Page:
Some Things Never Change

June 28, 2011 at 11:32 pm 8 comments

A young girl kisses a baby on the cheek.

Image via Wikipedia

A recent Gallup poll surveyed Americans about their preference in the sex of their children. Just as in 1941, Americans prefer boys.  Perhaps the only change since 1941 is that it’s the men who are causing our preferences. Women basically have no statistically significant preference either way. They are split pretty evenly with about a third preferring a girl, a third preferring a boy, and another third having no preference whatsoever.

Men want boys. Just why is that? Is it because they hate girls? I like to think not, but you have to wonder with nearly 50% of American men having a clear preference for boys. Maybe they just wish the best life for their children and prefer to have boys so that their children will have more opportunities and have a better chance for a happier life. That argument makes sense. Men still make more money, hold more positions of power, and do far less work around the house. It’s pretty cool to be a man, or a husband, at least.

Maybe they just think boys are easier to raise. You don’t have to worry as much about them being molested or raped or getting pregnant. No Doubt’s “Just A Girl” perfectly illustrates the difference between growing up a daughter versus growing up a son in America. Boys cause trouble; they don’t get into it. Or at least, that’s the prevailing myth.

I was on a manosphere website once where one of the participants commented that women were using abortion in order to practice sex selection as a form of gender genocide. I kid you not. However, this article sounds like, if anything, the opposite is happening. Couples are using technology to ensure the selection of boys. If this is a significant trend, it will have disastrous consequences in years to come.

There is another possibility besides plain old misogyny or wanting a better life for your child…there is the possibility that American men prefer boys because they will carry on the family name. Maybe their reason for wanting to procreate is to perpetuate the family name, carry on the family line.

This brings me to another example of sexism in our culture. Women get married and take on their husband’s names. They willingly do so. But why is it that no one ever asks why the family name has to be the husband’s name? I wonder how many men would still prefer boys if their sons didn’t carry their names but their daughters did.

Follow me here. What if two people get married and instead of the wife taking the husband’s name and the kids taking the husband’s name we did something different? What if a man named Smith marries a woman named Johnson. They become the Smith-Johnson family. Any female children get the last name Smith. Any male children get the last name Johnson. Maybe they go by Smith-Johnson until they strike out on their own or until they get married when the boys drop the Smith, and the girls drop the Johnson to include a spouse’s name.

It’s much more equitable. I don’t expect to see it in my lifetime, anymore than I would expect to see the Equal Rights Amendment passed. The fact is that women have shot themselves in the foot. Right now we’re a little over half the population of America. If we wanted to mobilize and get to the polls and vote we could have passed that law a long time ago, or any other law you care to name. We could have formed our very own political party. But we traded all that for the dangling carrot of a princess wedding and a diamond ring.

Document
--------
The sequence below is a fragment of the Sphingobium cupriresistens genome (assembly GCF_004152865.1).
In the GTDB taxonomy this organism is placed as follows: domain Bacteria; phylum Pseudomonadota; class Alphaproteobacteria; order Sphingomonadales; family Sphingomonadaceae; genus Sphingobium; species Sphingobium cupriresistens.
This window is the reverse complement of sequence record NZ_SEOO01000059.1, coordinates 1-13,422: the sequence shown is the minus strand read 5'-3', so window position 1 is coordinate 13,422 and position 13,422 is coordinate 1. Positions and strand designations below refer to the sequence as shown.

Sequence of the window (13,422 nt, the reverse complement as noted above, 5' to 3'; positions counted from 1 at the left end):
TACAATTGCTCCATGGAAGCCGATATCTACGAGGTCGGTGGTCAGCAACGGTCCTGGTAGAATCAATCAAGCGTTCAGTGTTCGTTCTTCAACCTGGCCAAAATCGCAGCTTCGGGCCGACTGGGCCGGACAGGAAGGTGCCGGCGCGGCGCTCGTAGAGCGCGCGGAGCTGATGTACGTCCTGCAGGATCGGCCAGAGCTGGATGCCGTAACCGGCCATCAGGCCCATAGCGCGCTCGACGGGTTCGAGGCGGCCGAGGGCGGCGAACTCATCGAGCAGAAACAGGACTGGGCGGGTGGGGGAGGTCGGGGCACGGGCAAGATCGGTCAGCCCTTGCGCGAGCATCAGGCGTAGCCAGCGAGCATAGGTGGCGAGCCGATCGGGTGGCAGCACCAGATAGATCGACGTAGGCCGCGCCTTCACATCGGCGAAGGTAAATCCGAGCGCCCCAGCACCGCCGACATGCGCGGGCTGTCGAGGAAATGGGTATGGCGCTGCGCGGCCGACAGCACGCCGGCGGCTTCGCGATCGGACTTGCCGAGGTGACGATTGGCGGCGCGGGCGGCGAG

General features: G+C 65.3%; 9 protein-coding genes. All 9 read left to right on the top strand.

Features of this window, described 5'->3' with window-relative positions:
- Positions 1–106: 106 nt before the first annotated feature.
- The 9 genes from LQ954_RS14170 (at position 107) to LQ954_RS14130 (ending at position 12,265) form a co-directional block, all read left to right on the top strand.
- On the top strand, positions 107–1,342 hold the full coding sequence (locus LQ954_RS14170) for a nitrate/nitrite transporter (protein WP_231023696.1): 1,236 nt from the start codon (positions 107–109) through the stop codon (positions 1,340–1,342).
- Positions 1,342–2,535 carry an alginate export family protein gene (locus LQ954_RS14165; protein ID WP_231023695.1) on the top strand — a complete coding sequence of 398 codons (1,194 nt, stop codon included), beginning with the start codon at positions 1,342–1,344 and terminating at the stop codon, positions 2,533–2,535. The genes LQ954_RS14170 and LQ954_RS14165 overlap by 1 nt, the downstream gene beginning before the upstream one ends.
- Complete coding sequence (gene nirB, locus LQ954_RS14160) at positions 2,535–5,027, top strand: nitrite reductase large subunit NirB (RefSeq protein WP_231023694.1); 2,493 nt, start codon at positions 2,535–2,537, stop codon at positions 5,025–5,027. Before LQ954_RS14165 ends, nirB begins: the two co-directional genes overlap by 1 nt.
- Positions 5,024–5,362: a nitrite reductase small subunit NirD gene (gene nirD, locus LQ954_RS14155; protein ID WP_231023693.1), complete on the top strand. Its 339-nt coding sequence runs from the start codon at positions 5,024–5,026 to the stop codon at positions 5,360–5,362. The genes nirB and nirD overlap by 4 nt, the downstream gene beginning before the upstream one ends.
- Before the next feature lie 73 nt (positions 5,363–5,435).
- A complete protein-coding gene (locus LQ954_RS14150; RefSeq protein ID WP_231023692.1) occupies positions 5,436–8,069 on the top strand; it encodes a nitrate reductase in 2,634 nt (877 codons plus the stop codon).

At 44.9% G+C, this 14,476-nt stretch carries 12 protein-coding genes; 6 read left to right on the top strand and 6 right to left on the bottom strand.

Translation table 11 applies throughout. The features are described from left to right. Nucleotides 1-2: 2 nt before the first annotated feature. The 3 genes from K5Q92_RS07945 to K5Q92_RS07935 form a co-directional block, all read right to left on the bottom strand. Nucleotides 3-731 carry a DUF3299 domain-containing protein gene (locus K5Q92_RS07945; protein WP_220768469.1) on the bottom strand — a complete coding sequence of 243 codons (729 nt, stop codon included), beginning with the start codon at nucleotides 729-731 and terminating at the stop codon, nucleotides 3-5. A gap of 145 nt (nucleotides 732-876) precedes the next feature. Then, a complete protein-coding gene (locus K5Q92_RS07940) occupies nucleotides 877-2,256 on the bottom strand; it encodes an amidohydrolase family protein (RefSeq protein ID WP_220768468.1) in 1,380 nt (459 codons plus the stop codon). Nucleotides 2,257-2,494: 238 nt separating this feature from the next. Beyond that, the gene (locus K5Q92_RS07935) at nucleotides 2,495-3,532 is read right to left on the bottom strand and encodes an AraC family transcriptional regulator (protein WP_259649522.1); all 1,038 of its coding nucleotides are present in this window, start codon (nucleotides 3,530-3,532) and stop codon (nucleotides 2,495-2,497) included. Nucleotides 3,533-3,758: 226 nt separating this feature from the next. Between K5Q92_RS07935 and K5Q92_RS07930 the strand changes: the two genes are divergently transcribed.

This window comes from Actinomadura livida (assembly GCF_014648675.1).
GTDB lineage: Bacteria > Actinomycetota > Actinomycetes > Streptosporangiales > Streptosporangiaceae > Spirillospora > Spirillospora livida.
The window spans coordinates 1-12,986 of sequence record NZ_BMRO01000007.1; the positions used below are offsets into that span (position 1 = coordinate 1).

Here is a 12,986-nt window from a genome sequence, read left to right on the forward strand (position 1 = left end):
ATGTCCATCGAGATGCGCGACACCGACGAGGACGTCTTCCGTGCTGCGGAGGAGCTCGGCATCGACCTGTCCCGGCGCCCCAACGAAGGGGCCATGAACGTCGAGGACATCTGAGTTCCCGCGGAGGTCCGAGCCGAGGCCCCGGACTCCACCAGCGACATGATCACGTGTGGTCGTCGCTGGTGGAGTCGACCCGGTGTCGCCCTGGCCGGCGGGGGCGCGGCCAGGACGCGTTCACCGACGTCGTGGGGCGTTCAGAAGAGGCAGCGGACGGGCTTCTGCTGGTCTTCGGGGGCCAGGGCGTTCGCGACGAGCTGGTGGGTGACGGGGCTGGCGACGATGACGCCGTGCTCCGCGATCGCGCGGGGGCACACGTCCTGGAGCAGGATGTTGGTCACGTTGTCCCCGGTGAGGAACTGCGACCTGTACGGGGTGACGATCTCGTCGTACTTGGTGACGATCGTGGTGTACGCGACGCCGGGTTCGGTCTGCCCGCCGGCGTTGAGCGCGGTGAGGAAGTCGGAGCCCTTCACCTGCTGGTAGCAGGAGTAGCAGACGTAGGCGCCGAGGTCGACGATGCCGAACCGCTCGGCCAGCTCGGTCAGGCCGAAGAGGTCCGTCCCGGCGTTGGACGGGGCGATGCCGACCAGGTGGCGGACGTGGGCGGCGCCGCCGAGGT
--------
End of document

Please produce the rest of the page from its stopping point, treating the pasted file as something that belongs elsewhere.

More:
http://globalpublicsquare.blogs.cnn.com/2011/06/23/gallup-americans-prefer-boys-to-girls-just-as-they-did-in-1941/

Entry filed under: Children, Family Planning, Human Rights, Marriage, Men, Social Commentary, Women's Rights. Tags: , , , , , , , .

One Step Forward, Two Steps Back Slavery: Not Just in Egypt Anymore

8 Comments Add your own

  • 1. Craig Bennett  |  June 28, 2011 at 11:48 pm

    I’m the father of 2 boys. We decided not to know the gender during the 9 months and be surprised. I would have liked to have a daughter – but its not to be.
    Interesting that you say nearly 50% of fathers said they wanted sons – does this mean nearly 50% say they want daughters?

    On this same topic – I read this article this morning which really made me swear.http://www.facebook.com/l.php?u=http%3A%2F%2Fwww.dailymail.co.uk%2Fnews%2Farticle-2008623%2FGirls-young-ONE-forced-sex-change-operations-India.html%23ixzz1QayEpUts&h=876ef

    Reply
    • 2. Author  |  June 28, 2011 at 11:54 pm

      22% said they preferred a girl, and 28% had no preference.

      Reply
      • 3. Princess Celestia  |  June 29, 2011 at 7:53 pm

        Well, going by that, it means that 33% of women wanted girls, vs 22% of men. While a significant difference, I also thinks it’s simply the fact that most every man admits he doesn’t understand women, and it would be harder for him to relate to a little girl. Whereas women have an easier time on both ends. At least when it comes to children. There’s also, like you said, all those protective instincts that kick in when they have a girl. As my step-father used to say ‘I was a young boy once, I know what they want’. So they automatically have to worry about their little girl getting hurt every time they go out, vs a boy who would be better able to defend himself from unwanted attentions. Of course, this could be solved by us as a society, if we stopped telling girls to be passive and put our daughters into martial arts classes just as often as we put our sons. I think there are alot of factors that go into this, both good and bad.